How all the other passions fleet to air, As doubtful thoughts, and rash-embraced despair, And shuddering fear, and green-eyed jealousy! O love, Be moderate; allay thy ecstasy, In measure rein thy joy; scant this excess. I feel too much thy blessing: make it less, For fear I surfeit.
What find I here?
Opening the leaden casket
Fair Portia's counterfeit! What demi-god Hath come so near creation? Move these eyes? Or whether, riding on the balls of mine, Seem they in motion? Here are sever'd lips, Parted with sugar breath: so sweet a bar Should sunder such sweet friends. Here in her hairs The painter plays the spider and hath woven A golden mesh to entrap the hearts of men, Faster than gnats in cobwebs; but her eyes,— How could he see to do them? having made one, Methinks it should have power to steal both his And leave itself unfurnish'd. Yet look, how far The substance of my praise doth wrong this shadow In underprizing it, so far this shadow Doth limp behind the substance. Here's the scroll, The continent and summary of my fortune.
You that choose not by the view, Chance as fair and choose as true! Since this fortune falls to you, Be content and seek no new, If you be well pleased with this And hold your fortune for your bliss, Turn you where your lady is And claim her with a loving kiss. A gentle scroll. Fair lady, by your leave; I come by note, to give and to receive. Like one of two contending in a prize, That thinks he hath done well in people's eyes, Hearing applause and universal shout, Giddy in spirit, still gazing in a doubt Whether these pearls of praise be his or no; So, thrice fair lady, stand I, even so; As doubtful whether what I see be true, Until confirm'd, sign'd, ratified by you.
You see me, Lord Bassanio, where I stand, Such as I am: though for myself alone I would not be ambitious in my wish, To wish myself much better; yet, for you I would be trebled twenty times myself; A thousand times more fair, ten thousand times more rich; That only to stand high in your account, I might in virtue, beauties, livings, friends, Exceed account; but the full sum of me Is sum of something, which, to term in gross, Is an unlesson'd girl, unschool'd, unpractised; Happy in this, she is not yet so old But she may learn; happier than this, She is not bred so dull but she can learn; Happiest of all is that her gentle spirit Commits itself to yours to be directed, As from her lord, her governor, her king. Myself and what is mine to you and yours Is now converted: but now I was the lord Of this fair mansion, master of my servants, Queen o'er myself: and even now, but now, This house, these servants and this same myself Are yours, my lord: I give them with this ring; Which when you part from, lose, or give away, Let it presage the ruin of your love And be my vantage to exclaim on you.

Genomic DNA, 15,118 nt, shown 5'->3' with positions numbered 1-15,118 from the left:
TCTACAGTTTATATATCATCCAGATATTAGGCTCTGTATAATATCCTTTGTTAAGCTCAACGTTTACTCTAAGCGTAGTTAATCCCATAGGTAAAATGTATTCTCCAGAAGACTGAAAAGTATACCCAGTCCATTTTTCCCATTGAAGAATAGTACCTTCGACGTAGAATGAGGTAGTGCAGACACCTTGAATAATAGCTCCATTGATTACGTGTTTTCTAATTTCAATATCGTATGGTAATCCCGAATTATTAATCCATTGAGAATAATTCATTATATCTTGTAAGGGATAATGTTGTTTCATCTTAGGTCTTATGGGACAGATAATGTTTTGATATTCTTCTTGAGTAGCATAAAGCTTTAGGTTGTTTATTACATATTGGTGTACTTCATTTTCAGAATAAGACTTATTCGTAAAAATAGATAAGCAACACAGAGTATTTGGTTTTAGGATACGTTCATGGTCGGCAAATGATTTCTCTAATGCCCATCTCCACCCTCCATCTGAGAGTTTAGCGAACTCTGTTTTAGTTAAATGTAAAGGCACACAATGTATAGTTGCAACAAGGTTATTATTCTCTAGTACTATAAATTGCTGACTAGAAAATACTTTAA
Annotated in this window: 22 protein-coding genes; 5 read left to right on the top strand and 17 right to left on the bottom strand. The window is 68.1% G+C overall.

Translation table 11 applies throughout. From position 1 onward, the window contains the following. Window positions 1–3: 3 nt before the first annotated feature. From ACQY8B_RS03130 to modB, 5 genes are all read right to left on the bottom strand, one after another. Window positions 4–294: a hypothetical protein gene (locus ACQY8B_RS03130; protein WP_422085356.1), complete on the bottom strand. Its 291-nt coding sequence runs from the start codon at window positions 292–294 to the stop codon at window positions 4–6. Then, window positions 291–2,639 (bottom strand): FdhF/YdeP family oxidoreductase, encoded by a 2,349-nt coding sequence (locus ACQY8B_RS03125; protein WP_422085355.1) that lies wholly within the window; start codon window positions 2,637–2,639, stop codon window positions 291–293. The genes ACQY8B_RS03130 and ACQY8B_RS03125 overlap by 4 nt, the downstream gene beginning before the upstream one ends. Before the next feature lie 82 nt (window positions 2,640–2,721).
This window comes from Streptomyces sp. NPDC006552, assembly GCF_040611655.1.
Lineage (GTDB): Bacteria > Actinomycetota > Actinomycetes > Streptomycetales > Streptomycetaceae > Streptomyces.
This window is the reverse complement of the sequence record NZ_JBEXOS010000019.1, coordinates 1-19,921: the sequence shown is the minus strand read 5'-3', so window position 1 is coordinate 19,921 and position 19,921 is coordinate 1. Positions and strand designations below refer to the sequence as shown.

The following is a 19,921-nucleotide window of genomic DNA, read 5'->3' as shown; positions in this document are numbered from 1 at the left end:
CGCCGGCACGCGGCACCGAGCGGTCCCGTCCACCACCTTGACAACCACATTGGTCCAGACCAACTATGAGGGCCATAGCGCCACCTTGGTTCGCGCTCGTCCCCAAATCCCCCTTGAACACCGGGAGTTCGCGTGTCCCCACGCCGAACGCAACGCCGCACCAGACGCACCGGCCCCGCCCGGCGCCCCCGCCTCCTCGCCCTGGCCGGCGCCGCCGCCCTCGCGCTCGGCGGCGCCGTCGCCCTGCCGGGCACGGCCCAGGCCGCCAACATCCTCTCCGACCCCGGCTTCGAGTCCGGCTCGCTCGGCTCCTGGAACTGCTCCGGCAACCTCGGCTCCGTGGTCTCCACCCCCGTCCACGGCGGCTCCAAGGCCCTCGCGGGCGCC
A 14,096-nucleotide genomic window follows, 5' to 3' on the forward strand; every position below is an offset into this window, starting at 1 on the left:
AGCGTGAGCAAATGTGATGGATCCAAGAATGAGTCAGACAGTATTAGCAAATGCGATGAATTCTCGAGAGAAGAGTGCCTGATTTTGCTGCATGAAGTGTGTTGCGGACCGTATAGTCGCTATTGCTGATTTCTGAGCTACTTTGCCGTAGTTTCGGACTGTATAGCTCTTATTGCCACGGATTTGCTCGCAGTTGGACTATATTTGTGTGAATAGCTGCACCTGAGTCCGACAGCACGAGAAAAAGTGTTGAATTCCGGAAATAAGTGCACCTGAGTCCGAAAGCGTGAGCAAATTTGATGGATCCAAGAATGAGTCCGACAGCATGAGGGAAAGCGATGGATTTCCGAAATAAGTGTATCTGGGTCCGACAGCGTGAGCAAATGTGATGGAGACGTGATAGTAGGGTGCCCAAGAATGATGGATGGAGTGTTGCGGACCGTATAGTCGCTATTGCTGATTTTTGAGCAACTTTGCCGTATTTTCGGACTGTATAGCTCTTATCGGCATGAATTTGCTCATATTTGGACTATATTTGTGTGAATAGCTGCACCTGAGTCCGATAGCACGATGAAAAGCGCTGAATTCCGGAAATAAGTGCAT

Madam, you have bereft me of all words, Only my blood speaks to you in my veins; And there is such confusion in my powers, As after some oration fairly spoke By a beloved prince, there doth appear Among the buzzing pleased multitude; Where every something, being blent together, Turns to a wild of nothing, save of joy, Express'd and not express'd. But when this ring Parts from this finger, then parts life from hence: O, then be bold to say Bassanio's dead!
My lord and lady, it is now our time, That have stood by and seen our wishes prosper, To cry, good joy: good joy, my lord and lady!
My lord Bassanio and my gentle lady, I wish you all the joy that you can wish; For I am sure you can wish none from me: And when your honours mean to solemnize The bargain of your faith, I do beseech you, Even at that time I may be married too.
I thank your lordship, you have got me one. My eyes, my lord, can look as swift as yours: You saw the mistress, I beheld the maid; You loved, I loved for intermission. No more pertains to me, my lord, than you. Your fortune stood upon the casket there, And so did mine too, as the matter falls; For wooing here until I sweat again, And sweating until my very roof was dry With oaths of love, at last, if promise last, I got a promise of this fair one here To have her love, provided that your fortune Achieved her mistress.